Although a born and bred New Yorker, Bernie never forgot his family ties to Donegal, and at the Irish People Newspaper, found the perfect place to blend his Fenian passion with his artistic skills. Bernie and I worked together for many years, and as crazy as some of my ideas might have been, Bernie found a way to make them even more outlandish. One of our finest moments was standing in the middle of Times Square on December 16, 1983, watching the electronic sign board send Christmas Greetings to Irish Prisoners of War. Our second finest moment was enjoying the stir it made. I'll never forget sitting in the Blarney Stone with him, as we watched Bill Butell, anchor of Channel 7 news in NY, say "IRA hijacks sign in Times Square. More at 11." Bernie looked as though he had just won the lottery, knowing that his art was being shown around the world. In the pages of the Irish People, Bernie’s cutting political cartoons were the first thing that people looked for when opening the paper. And whether hung on someone’s refrigerator, or condemned in the House of Commons, they made a big impact. One of Bernie’s greatest gifts was his ability to blend history with current events. Whether hosting Radio Free Eireann, writing a scathing article or lampooning a subject in a cartoon, Bernie’s knowledge of Irish history was beyond reproach – and perfectly juxtaposed with the issue of the day.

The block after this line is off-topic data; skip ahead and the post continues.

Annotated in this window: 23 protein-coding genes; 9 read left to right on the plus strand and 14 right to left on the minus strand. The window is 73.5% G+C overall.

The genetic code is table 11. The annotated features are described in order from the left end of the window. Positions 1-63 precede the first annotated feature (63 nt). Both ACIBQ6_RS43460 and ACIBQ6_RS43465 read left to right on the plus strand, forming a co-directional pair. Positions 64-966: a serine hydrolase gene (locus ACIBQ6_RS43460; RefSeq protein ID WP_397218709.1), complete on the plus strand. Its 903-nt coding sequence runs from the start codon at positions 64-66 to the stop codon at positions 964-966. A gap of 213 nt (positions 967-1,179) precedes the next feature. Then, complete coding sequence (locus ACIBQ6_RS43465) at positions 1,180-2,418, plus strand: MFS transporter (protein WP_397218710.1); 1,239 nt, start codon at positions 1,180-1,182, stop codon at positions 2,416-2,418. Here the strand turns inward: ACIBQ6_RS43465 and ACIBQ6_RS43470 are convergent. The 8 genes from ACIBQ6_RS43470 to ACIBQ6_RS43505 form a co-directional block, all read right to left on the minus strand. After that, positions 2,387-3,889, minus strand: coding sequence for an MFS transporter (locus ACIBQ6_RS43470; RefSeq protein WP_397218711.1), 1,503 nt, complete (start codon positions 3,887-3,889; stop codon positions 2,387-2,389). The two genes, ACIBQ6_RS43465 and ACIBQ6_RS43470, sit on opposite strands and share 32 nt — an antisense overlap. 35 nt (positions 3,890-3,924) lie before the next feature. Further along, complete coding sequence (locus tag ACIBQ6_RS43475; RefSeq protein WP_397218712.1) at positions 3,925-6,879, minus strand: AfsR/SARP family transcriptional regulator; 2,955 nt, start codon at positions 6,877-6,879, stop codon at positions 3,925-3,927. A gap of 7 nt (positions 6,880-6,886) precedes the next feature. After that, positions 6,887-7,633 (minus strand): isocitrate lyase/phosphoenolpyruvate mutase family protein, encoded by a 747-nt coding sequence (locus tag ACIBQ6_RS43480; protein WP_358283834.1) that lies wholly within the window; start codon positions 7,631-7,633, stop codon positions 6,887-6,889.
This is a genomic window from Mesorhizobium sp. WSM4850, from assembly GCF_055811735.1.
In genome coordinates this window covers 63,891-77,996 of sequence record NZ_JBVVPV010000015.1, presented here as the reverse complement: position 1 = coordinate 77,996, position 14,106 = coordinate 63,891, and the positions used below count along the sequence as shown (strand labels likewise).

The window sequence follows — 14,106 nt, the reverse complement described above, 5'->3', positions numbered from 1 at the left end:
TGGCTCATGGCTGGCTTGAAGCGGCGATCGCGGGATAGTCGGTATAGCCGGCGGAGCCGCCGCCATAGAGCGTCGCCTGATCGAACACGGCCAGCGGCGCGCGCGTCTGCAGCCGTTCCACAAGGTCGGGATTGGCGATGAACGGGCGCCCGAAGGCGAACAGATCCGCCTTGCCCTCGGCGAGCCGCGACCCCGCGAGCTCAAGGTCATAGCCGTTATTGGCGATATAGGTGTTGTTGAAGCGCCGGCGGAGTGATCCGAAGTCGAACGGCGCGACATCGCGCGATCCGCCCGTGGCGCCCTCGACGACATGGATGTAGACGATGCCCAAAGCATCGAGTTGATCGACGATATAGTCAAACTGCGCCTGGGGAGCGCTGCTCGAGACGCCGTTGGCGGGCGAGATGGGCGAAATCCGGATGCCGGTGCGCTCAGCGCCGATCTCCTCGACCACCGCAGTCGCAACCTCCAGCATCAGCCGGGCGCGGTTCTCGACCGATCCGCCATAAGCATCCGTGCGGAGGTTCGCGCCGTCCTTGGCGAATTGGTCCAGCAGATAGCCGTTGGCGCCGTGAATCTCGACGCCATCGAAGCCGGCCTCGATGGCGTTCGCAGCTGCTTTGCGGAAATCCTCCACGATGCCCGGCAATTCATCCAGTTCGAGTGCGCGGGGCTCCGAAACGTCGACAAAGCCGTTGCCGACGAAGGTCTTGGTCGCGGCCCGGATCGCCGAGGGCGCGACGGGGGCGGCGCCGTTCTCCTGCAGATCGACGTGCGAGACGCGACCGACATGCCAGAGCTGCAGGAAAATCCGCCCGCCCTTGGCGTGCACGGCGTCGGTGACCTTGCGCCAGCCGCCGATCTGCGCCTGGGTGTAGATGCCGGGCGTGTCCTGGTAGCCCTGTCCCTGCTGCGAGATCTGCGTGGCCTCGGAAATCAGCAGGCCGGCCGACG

You often hear people say “what can I do? I’m only one person?” Bernie’s legacy shows just what one man can accomplish. Bernie’s artistic talent should have made him a millionaire. But he was generous to a fault with his gift. Bernie’s worth will not be measured in dollars, but in his actions – giving his talent to further ideals he fervently believed in; mentoring younger artists; sharing his wisdom with those wise enough to listen. It seems wrong to live in a world without Bernie – we had so much more to do. We need more paintings, murals, cartoons. Bernie was so looking forward to his niece’s graduation this spring. And he had such grand plans with Joan! Joan took such good care of Bernie – he was planning on a lifetime of better days with her, and with his family. But knowing Bernie, I think he would find these words by Edna St. Vincent Millay fitting:
My candle burns at both ends
It will not last the night;
But ah, my foes, and oh, my friends -
It gives a lovely light.
I miss you Bernie. See you on the other side.
Brian Mor Ó Baoighill Tributes
Farewell to my good friend, mentor, and founder of Radio Free Eireann. A true artist, a true New Yorker, and a true METS fan
Faoi Bhrıan Mhór--about Brian Mór
Ar dheıs láımh Dé go raıbh anam uasal –-- May he rest on the right hand of God